[Introduction]In many applications, it is important that the supply voltage is continuously available regardless of the circumstances. Ensuring this is sometimes not easy. A new concept could provide an optimized solution for designing extremely compact uninterruptible power supplies.
How can it be easier to obtain continuous, reliable power in power-critical applications?
In many applications, it is important that the supply voltage is continuously available regardless of the conditions. Ensuring this is sometimes not easy. A new concept could provide an optimized solution for designing extremely compact uninterruptible power supplies.
There are a variety of applications that require uninterruptible power supplies. An example is a RAID system for redundant data storage, which must be protected so that data is not lost in the event of a power failure at inconvenient times, such as during data backup activities. Systems with real-time clocks must also be powered continuously. This can come from batteries or other backup solutions. Other applications include telemetry applications in the automotive industry and drug delivery systems – such as controlled insulin pumps used in the healthcare industry.
Figure 1. Typical Application of Uninterruptible Power Supply
Figure 1 shows a typical industrial application of an UPS. Here it is for powering industrial sensors. The reliability of the system mainly depends on the power supply of the sensor. When system voltage is available, a linear charge regulator IC is used to charge the supercapacitor. If the system voltage drops, a boost regulator is used to boost the energy from the energy storage system to the desired supply voltage level. This system works well, but is difficult to implement because it requires many different energy converters. Furthermore, in many applications it must be ensured that no energy flows from the energy storage system back to the source (as shown in Figure 1). As shown in Figure 1, the supercapacitor should only power the sensor circuit and not any other electronics that might be connected to the 24 V line (shown on the left side of Figure 1). Energy storage systems are usually designed to power local loads rather than powering the entire system connected to the 24 V supply voltage. This requires diode D in Figure 1.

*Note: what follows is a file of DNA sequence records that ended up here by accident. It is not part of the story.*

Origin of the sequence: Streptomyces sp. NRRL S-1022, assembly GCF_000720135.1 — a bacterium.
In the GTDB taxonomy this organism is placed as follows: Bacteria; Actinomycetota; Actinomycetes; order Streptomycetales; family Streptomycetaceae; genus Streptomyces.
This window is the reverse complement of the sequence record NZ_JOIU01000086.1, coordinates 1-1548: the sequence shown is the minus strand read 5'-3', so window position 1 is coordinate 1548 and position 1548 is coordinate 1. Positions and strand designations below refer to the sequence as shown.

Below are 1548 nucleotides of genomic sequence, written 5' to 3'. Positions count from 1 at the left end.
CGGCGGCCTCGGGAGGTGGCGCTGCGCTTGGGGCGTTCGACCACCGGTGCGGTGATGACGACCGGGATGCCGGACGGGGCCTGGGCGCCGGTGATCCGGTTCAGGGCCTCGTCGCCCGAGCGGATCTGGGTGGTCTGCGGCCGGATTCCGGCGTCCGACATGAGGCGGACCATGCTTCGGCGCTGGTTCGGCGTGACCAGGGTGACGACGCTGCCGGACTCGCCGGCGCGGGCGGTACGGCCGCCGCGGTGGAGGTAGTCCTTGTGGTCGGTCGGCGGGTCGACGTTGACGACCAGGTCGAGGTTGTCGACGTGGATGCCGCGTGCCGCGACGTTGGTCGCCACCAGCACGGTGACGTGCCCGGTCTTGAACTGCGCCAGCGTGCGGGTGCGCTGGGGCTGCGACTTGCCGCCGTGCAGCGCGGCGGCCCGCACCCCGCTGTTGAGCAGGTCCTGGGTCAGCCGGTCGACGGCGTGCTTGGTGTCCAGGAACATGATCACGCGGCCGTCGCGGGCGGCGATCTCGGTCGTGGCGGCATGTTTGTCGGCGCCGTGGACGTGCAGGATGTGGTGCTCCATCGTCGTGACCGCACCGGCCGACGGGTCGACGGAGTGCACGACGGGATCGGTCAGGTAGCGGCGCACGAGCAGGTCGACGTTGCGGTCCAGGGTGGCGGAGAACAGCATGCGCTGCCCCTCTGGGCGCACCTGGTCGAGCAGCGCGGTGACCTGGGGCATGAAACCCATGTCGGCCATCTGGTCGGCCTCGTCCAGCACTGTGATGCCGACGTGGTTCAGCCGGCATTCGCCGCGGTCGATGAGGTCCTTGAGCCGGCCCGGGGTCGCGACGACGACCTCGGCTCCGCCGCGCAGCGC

Figure 2. The Continua backup power concept integrating numerous system functions
Figure 2 shows a new concept supported by Analog Devices’ MAX38889. This is a highly integrated backup power solution called Continua™ for power rails up to 5 V, requiring only one IC and a few external passive components. The MAX38889 integrates a half-bridge that alternates between high-efficiency buck and boost modes.
Figure 3. Using ADI’s MAX38889 to implement a tiny Continua backup power solution
Figure 3 shows a complete working circuit. The logic switches and power switches are all integrated, so only a small external chip-level Inductor and a few backup capacitors are required in addition to the supercap.
The integrated high-side power switches are implemented using Analog Devices’ True Shutdown™ technology. Therefore, the system voltage can be separated from the capacitor voltage, and if the capacitor voltage is higher, no current will flow from the capacitor to the system.
While there are plenty of backup power solutions on the market for a wide range of voltages and currents, the MAX38889 Continua is a unique backup power solution with a compact design that can be easily added to a 5 V or 3.3 V supply line, requiring The development and implementation effort is very small. The solution also features a high conversion efficiency of up to 94% in charge and discharge mode, minimizing the size and cost of the energy storage system.
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